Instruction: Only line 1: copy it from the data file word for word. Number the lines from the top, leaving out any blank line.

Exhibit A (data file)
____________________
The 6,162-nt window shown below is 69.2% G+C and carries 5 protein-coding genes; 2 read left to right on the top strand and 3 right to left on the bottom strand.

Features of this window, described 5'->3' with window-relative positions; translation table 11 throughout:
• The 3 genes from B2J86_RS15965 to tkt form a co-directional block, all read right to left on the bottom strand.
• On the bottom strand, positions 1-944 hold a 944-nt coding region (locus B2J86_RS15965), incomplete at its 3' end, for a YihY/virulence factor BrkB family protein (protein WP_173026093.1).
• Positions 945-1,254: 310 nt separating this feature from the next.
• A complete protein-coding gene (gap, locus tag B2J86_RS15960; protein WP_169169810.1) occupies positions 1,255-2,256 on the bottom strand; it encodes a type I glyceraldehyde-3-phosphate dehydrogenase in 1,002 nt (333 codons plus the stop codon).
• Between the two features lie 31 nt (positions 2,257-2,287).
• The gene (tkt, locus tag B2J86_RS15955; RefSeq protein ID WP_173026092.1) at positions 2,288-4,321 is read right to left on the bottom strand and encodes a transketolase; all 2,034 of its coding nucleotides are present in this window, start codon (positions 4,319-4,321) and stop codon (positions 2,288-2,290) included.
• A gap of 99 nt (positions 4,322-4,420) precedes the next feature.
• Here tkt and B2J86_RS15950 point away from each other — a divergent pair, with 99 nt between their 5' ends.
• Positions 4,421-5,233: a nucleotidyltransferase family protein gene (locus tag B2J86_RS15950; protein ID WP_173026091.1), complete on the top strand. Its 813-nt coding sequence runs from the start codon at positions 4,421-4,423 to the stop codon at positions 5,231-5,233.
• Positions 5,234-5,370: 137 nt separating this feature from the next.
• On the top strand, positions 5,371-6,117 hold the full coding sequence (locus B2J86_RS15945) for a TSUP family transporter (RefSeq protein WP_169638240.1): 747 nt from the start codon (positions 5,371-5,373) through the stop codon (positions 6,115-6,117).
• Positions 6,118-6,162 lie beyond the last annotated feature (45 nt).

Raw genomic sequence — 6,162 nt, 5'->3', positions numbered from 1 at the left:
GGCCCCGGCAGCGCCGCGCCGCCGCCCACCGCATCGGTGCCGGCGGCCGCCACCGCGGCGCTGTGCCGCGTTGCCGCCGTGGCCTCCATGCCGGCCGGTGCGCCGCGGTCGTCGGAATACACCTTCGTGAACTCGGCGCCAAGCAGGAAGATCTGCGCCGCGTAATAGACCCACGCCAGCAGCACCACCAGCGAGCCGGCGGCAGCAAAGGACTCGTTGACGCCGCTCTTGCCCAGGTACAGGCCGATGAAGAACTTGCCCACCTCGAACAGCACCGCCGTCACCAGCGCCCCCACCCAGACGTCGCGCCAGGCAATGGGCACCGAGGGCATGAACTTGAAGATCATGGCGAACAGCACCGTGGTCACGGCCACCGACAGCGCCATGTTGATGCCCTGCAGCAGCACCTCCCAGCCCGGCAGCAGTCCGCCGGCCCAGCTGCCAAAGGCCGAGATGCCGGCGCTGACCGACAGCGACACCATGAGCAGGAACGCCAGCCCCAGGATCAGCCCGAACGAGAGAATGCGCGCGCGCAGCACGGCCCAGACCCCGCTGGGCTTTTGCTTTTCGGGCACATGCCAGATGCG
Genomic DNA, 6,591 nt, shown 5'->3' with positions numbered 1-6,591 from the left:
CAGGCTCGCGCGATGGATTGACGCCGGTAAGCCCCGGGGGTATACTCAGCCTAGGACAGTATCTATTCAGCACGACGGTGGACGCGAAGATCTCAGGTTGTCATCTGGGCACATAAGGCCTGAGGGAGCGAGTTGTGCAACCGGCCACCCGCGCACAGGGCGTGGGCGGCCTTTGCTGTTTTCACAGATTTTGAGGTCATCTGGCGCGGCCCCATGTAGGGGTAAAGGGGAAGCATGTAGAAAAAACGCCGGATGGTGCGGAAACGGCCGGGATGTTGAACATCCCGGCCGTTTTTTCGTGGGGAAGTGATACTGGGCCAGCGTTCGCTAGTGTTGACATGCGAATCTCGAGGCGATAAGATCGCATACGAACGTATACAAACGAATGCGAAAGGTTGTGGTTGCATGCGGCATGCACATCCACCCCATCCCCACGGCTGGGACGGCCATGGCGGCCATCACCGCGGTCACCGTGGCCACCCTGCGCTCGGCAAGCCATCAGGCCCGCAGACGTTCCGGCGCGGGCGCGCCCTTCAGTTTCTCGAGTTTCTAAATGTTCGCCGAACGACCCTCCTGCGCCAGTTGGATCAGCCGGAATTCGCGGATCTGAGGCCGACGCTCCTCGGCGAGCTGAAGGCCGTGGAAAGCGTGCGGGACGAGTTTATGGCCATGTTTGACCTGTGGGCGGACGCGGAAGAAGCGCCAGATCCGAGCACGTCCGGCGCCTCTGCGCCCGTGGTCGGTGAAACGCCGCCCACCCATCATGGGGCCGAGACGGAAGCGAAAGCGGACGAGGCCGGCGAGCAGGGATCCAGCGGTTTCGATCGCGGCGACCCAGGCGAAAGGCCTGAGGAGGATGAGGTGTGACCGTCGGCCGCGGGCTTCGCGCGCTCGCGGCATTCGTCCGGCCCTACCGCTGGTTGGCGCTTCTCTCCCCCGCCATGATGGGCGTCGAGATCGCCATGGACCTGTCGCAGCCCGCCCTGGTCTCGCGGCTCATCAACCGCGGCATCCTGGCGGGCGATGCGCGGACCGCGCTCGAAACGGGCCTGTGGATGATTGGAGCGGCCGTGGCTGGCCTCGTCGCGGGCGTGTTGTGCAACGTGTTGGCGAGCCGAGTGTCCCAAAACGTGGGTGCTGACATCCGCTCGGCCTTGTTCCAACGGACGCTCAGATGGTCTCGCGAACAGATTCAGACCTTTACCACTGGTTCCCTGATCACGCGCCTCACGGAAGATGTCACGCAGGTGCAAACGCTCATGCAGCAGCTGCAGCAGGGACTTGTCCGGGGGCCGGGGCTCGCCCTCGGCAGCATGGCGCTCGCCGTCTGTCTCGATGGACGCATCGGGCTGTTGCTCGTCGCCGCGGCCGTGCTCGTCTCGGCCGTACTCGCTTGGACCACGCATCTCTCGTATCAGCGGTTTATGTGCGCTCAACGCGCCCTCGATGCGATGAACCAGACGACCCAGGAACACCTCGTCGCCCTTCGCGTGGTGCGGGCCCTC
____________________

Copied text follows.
The 6,162-nt window shown below is 69.2% G+C and carries 5 protein-coding genes; 2 read left to right on the top strand and 3 right to left on the bottom strand.